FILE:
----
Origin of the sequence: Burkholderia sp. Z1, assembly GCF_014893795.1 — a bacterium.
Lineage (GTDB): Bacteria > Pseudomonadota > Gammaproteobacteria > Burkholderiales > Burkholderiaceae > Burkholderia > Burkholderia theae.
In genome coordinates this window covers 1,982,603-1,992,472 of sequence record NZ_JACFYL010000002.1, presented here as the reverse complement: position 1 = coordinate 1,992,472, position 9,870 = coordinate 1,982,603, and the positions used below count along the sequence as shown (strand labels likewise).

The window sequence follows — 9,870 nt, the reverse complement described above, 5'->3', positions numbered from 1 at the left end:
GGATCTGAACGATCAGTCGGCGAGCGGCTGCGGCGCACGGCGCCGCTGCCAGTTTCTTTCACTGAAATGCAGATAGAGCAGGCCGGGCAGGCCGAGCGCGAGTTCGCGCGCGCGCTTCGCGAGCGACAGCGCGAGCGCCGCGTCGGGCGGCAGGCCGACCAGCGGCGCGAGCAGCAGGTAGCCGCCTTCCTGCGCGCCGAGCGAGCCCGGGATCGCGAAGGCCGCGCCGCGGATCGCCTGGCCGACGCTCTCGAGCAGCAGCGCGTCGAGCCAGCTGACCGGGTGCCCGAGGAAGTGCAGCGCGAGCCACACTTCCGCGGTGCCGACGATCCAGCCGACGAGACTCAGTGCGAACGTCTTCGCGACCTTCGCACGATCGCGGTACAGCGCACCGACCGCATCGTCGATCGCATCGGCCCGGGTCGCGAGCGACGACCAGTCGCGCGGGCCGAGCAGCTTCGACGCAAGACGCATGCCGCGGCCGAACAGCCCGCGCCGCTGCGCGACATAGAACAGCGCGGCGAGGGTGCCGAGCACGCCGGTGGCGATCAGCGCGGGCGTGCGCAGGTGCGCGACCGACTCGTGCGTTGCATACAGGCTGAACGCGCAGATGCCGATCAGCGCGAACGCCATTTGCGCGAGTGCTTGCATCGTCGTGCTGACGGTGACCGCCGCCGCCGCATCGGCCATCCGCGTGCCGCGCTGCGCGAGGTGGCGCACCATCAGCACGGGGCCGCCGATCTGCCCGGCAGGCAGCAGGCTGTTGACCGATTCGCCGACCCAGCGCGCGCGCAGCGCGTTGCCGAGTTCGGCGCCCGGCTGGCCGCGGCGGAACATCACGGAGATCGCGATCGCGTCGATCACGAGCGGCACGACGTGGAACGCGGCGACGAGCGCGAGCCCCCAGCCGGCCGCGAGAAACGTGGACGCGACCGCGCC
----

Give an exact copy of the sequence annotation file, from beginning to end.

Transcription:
Origin of the sequence: Burkholderia sp. Z1, assembly GCF_014893795.1 — a bacterium.
Lineage (GTDB): Bacteria > Pseudomonadota > Gammaproteobacteria > Burkholderiales > Burkholderiaceae > Burkholderia > Burkholderia theae.
In genome coordinates this window covers 1,982,603-1,992,472 of sequence record NZ_JACFYL010000002.1, presented here as the reverse complement: position 1 = coordinate 1,992,472, position 9,870 = coordinate 1,982,603, and the positions used below count along the sequence as shown (strand labels likewise).

The window sequence follows — 9,870 nt, the reverse complement described above, 5'->3', positions numbered from 1 at the left end:
GGATCTGAACGATCAGTCGGCGAGCGGCTGCGGCGCACGGCGCCGCTGCCAGTTTCTTTCACTGAAATGCAGATAGAGCAGGCCGGGCAGGCCGAGCGCGAGTTCGCGCGCGCGCTTCGCGAGCGACAGCGCGAGCGCCGCGTCGGGCGGCAGGCCGACCAGCGGCGCGAGCAGCAGGTAGCCGCCTTCCTGCGCGCCGAGCGAGCCCGGGATCGCGAAGGCCGCGCCGCGGATCGCCTGGCCGACGCTCTCGAGCAGCAGCGCGTCGAGCCAGCTGACCGGGTGCCCGAGGAAGTGCAGCGCGAGCCACACTTCCGCGGTGCCGACGATCCAGCCGACGAGACTCAGTGCGAACGTCTTCGCGACCTTCGCACGATCGCGGTACAGCGCACCGACCGCATCGTCGATCGCATCGGCCCGGGTCGCGAGCGACGACCAGTCGCGCGGGCCGAGCAGCTTCGACGCAAGACGCATGCCGCGGCCGAACAGCCCGCGCCGCTGCGCGACATAGAACAGCGCGGCGAGGGTGCCGAGCACGCCGGTGGCGATCAGCGCGGGCGTGCGCAGGTGCGCGACCGACTCGTGCGTTGCATACAGGCTGAACGCGCAGATGCCGATCAGCGCGAACGCCATTTGCGCGAGTGCTTGCATCGTCGTGCTGACGGTGACCGCCGCCGCCGCATCGGCCATCCGCGTGCCGCGCTGCGCGAGGTGGCGCACCATCAGCACGGGGCCGCCGATCTGCCCGGCAGGCAGCAGGCTGTTGACCGATTCGCCGACCCAGCGCGCGCGCAGCGCGTTGCCGAGTTCGGCGCCCGGCTGGCCGCGGCGGAACATCACGGAGATCGCGATCGCGTCGATCACGAGCGGCACGACGTGGAACGCGGCGACGAGCGCGAGCCCCCAGCCGGCCGCGAGAAACGTGGACGCGACCGCGCC